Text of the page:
Olympus IZM-300 Review – Double exposure madness

Film One Roll, One Camera

Olympus IZM-300 or AZ-300 Superzoom is a compact camera from 1988 (30 year anniversary!). I guess these things were primarily aimed towards gearheads, who have always liked their toys. Even the (love the retro!) commercial basically says that before you will take a photo, you will want to own the camera.

What interested me the most about this camera, was its ability to do double exposures. When I was shooting my first roll, I tried shooting a couple of double exposures but when I switched to my second roll, I mostly shot single exposures. Or so I thought. But more on that later.

This is a double exposure shot. It is hard to nail these. On the 1st exp, I try making compositions with clear dark and bright areas and on the 2nd exp, fill the previous dark areas with bright stuff and brights with darks. That’s my working theory for the next roll.


Here’s the spec sheet from Camera-wiki:

  • Lens 38-105mm (maximum aperture f/4-5.6) with 12 elements.
  • Motorized zoom (very sluggish).
  • Autofocus with Servo AF.
  • DX decoding.
  • Built-in flash.
  • Multiple auto-exposure modes.
  • Double exposure capability.
  • “Macro” ability down to 80cm.
  • Requires 2 CR123A lithium batteries.
  • Also, it can shoot 1,3 fps.

The lens is not very bright and my version actually has f/6.0 aperture at 105 mm. The smaller, pocketable compact super zooms had often something like f/10 at the tele end, so this isn’t that bad! And the lens is really sharp and produces great image quality as you can see from the shot below.

Nothing to complain in this image quality.

The camera is fun to shoot with, if you don’t mind the big size of it. I did like the Canon Epoca and Yashica Samurai more, mainly because of their brighter lenses, but this thing has pretty good albeit unorthodox user experience. It is easy to shoot with one hand, but for zooming in, you will need to use two hands. Also setting the different shooting modes (macro, flash, continuous shooting, double exposure and more) requires you to use both hands.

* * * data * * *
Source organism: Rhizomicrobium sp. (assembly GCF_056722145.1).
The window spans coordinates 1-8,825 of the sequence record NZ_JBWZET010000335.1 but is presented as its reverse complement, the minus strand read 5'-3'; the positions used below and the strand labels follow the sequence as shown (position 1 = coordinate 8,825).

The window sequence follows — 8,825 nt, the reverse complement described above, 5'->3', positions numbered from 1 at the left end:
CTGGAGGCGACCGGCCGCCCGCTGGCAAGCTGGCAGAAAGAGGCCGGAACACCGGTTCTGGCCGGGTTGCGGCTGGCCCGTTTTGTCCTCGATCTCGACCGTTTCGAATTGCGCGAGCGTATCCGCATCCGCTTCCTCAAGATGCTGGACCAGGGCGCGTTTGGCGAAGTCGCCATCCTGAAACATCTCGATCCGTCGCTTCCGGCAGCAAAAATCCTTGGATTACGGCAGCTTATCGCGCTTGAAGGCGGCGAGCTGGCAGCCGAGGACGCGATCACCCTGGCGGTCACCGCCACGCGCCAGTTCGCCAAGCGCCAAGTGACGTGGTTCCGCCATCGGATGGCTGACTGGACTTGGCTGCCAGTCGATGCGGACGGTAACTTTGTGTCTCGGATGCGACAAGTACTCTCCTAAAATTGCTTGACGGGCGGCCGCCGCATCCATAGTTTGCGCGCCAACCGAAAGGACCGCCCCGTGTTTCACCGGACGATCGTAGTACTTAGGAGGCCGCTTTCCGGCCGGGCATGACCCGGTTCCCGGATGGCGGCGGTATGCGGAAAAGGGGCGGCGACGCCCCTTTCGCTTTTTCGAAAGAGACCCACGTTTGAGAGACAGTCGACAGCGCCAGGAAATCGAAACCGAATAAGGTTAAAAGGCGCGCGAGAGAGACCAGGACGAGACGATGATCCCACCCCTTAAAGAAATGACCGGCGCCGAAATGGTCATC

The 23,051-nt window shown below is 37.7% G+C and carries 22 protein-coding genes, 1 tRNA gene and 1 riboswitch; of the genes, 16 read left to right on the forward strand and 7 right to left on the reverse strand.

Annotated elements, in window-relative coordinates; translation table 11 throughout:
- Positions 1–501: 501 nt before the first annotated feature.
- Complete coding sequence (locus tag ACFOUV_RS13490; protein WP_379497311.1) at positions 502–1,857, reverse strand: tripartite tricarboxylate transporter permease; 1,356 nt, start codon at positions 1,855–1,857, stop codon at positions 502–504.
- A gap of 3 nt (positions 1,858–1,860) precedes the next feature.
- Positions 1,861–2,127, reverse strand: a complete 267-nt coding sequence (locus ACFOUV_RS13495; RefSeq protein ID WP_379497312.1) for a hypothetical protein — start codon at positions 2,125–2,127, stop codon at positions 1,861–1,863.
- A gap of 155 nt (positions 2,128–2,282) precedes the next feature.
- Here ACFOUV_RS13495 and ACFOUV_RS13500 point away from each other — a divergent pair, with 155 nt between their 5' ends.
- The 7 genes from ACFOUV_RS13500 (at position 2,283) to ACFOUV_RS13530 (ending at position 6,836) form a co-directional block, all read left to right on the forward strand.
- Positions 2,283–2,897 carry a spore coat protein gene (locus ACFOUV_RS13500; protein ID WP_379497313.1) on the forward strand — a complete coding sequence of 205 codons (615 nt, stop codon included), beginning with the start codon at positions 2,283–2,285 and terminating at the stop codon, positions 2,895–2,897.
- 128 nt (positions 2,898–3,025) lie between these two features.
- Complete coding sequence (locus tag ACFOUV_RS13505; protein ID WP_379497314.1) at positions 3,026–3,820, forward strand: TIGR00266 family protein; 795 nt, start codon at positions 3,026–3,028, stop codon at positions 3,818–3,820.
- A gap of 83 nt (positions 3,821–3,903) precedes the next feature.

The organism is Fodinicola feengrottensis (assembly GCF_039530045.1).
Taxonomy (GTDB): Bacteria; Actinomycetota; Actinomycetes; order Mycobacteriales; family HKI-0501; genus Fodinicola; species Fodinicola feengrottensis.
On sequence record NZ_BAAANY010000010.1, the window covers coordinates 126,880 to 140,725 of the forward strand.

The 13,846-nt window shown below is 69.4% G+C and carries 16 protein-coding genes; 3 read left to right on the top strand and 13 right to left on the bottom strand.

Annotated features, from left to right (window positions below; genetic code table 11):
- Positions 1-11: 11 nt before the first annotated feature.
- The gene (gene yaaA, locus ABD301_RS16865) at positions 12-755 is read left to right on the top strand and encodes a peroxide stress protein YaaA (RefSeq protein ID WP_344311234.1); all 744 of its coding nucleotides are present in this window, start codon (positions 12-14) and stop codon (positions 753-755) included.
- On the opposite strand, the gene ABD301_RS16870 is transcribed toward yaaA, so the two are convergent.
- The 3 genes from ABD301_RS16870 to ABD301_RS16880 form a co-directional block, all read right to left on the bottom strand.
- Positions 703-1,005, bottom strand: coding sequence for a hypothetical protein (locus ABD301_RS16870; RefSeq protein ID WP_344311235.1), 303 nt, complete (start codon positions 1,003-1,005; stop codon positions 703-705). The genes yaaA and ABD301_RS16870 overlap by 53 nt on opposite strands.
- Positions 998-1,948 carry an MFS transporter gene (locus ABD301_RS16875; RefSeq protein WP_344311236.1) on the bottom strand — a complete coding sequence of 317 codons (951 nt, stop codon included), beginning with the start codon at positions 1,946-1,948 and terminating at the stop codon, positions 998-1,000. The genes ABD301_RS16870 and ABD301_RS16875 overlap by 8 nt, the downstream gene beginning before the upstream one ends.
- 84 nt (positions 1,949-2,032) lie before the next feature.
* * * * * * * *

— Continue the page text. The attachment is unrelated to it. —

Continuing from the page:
The build quality is good with high quality plastics. The zooming and shutter noises are loud, but the sound makes me feel confident that this camera won’t be breaking down anytime zoom. Very perky and snappy sounds.

Happy accidents with double exposures

My plan was to shoot a few double exposures for this review just to see what the results were like. But when I was switching to my second roll, something happened and I ended up placing the same roll in the camera again. So I fumbled with two rolls and something caught my attention and I ended up shooting the same roll again. Normally cameras rewind the film all the way in the cartridge but this camera leaves a tail of the film outside, so it looks like unexposed film.

A lot of the double exposure results were bad, but I did get a few happy accidents. When you normally use double exposure function, you expose the same frame twice in a row and you generally have a pretty good idea what the result will look like. But shooting the whole roll twice means that you have no idea what frame did you capture the last time around.

This one was my favourite. I liked the combination of dual bridges in between two buildings and the winter scenery lit by the setting sun.
The cow in the background is a art piece from artist Miina Äkkijyrkkä and its made of car pieces. I was actually taking a picture of the two men ice fishing.
The setting sun and something else, I don’t know what. But it is fun to look at.
I think this is a composite of two winter sceneries in different orientation. I made some crazy color cast versions of this and ordered a couple of prints.



Thanks to Kameratori for the develop and scan. I love their quality. Check my Flickr page for more pictures and the less successful double exposures.